I’ve blogged about some of my favorite racing flats before here, but I’ve never talked about why I like to wear them for races. As with anything, they may or may not be right for you, so here’s a little insight on whether racing flats might be something you want to consider for your next race.
Racing flats are shoes I primarily wear for speed workouts and races. I always wear them for races and occasionally for speed or track workoutsit just depends upon what I’m feeling that day and if I need to get my feet used to them again. I wear racing flats when racing everything from the 5K to the marathon and have worn them consistently for the past two years. Prior to that I just wear my training shoes for races.
Each major running shoe brand has their own racing flat:
Asics Hyper Speed
New Balance 1400
Saucony Type A
These are just a few examples and almost every running shoe brand has multiple racing flats. I personally have worn the Adidas Adios and Brooks Hyperion. You can read a detailed review of the Brooks Hyperion here and a quick overview of the Adidas Adios here.
Why should I wear racing flats?
Bottom line, the reason people wear racing flats is because they are lighter than regular road running shoes. For example, my Brooks Launch (my favorite pair of shoes to train in) weighs 7.5 ounces while my Brooks Hyperion racing flats weigh only 5.4 ounces. And my Adidas Ultra Boosts (training shoe) weight 9.4 ounces while my Adidas Adios (racing flat) come in at 7.3 ounces.
Now, when you really think about it, you are shaving off a mere couple of ounces, so on one hand that’s hardly anything! BUT over the course of 13.1 or 26.2 miles, it’s a considerable less weight to carry. Plus, if your feet are lighter and you mentally feel faster because of it, that may really help your mental state on race day!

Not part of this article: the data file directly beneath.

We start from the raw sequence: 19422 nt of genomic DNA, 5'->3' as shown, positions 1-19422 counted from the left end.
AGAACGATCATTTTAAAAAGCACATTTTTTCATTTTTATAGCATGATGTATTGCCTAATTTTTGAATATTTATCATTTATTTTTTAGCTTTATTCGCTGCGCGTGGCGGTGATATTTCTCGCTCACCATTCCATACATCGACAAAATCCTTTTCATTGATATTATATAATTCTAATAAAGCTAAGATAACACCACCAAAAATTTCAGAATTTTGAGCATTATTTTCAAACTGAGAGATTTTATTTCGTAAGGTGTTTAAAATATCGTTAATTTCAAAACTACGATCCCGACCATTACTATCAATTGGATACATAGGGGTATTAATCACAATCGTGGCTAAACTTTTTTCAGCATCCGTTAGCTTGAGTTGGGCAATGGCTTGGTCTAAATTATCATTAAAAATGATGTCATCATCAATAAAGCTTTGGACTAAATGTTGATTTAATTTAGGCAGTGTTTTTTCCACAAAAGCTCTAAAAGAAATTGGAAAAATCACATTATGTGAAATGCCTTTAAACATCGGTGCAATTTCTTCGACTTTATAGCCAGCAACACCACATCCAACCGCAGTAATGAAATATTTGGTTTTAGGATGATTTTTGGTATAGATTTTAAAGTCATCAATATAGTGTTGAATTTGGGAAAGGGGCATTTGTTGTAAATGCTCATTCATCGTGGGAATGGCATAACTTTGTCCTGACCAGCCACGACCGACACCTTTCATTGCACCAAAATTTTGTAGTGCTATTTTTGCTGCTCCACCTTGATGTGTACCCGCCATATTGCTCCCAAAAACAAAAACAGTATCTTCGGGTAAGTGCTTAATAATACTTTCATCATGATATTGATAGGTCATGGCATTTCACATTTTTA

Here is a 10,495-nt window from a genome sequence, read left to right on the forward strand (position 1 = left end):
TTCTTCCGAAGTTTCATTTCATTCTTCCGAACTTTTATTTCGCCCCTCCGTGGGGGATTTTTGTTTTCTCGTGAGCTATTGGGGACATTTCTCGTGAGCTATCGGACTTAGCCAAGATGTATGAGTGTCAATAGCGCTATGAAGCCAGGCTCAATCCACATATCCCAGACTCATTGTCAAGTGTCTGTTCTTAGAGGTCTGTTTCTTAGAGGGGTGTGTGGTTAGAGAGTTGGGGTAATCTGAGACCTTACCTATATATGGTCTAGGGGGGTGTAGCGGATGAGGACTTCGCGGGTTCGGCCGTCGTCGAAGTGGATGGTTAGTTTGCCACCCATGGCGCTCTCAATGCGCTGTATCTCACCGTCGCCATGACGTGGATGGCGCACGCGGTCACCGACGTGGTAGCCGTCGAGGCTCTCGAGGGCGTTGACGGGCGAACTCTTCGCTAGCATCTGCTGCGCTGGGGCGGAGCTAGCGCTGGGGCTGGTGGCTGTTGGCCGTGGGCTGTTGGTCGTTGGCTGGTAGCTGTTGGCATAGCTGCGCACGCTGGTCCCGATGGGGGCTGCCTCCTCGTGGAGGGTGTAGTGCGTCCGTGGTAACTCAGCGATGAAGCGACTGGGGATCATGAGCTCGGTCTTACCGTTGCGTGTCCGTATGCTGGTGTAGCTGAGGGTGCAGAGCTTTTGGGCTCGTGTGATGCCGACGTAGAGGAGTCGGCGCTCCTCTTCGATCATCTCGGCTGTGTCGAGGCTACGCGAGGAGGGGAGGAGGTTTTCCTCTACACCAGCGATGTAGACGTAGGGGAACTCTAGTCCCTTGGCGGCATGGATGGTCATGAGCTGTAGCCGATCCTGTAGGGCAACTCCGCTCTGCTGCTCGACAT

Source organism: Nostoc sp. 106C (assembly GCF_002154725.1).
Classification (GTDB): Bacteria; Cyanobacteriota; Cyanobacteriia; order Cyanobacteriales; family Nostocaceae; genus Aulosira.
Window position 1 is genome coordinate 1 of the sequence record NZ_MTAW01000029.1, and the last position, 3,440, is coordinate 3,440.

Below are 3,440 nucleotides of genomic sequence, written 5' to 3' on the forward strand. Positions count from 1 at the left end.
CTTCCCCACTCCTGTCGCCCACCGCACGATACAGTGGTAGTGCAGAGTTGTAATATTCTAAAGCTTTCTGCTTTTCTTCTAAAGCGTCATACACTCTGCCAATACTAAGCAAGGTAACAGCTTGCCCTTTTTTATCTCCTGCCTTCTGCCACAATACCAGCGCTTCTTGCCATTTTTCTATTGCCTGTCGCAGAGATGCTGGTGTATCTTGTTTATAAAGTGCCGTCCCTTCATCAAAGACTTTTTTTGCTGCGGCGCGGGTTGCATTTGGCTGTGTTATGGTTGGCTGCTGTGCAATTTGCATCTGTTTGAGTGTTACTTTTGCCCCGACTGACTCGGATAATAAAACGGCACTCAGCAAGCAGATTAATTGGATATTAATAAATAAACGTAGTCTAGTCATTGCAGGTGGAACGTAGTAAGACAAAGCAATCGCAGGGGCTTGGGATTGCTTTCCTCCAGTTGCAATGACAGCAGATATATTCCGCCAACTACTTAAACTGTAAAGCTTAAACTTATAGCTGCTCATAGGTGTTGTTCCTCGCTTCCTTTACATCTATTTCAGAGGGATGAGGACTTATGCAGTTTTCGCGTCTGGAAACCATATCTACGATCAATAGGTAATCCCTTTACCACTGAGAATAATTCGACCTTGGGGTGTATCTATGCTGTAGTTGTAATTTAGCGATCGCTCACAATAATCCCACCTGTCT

Am I fast enough to wear racing flats?
You certainly are!
If you body/legs can tolerate wearing a lightweight shoe for the distance you are running, then why not?! Who cares if you are in the front, middle, or back of the pack, you deserve to feel fast and perform your best on race day!
There isn’t much to a racing flat, so if you need a more supportive shoe with extra arch support or cushion, racing flats probably aren’t right for you. Racing flats don’t provide a lot of cushion, so if you are a heavier runner, your legs are going to have to absorb the extra shock and impact, which adds up over the course of a half marathon or marathon. Racing flats usually have very little arch support, which you may not like. I am able to fit my arch inserts into my Adidas Adios shoes but not my Brooks Hyperion.
Pros to racing flats
- Mentally you feel faster/more elite
Cons to racing flats
- Very little support
- Less cushion than your regular training shoes
- They may not get a lot of use if you don’t race too often.
Comment below if you wear racing flats and why you like to wear them.
If you haven’t wore racing flats, what other questions do you have?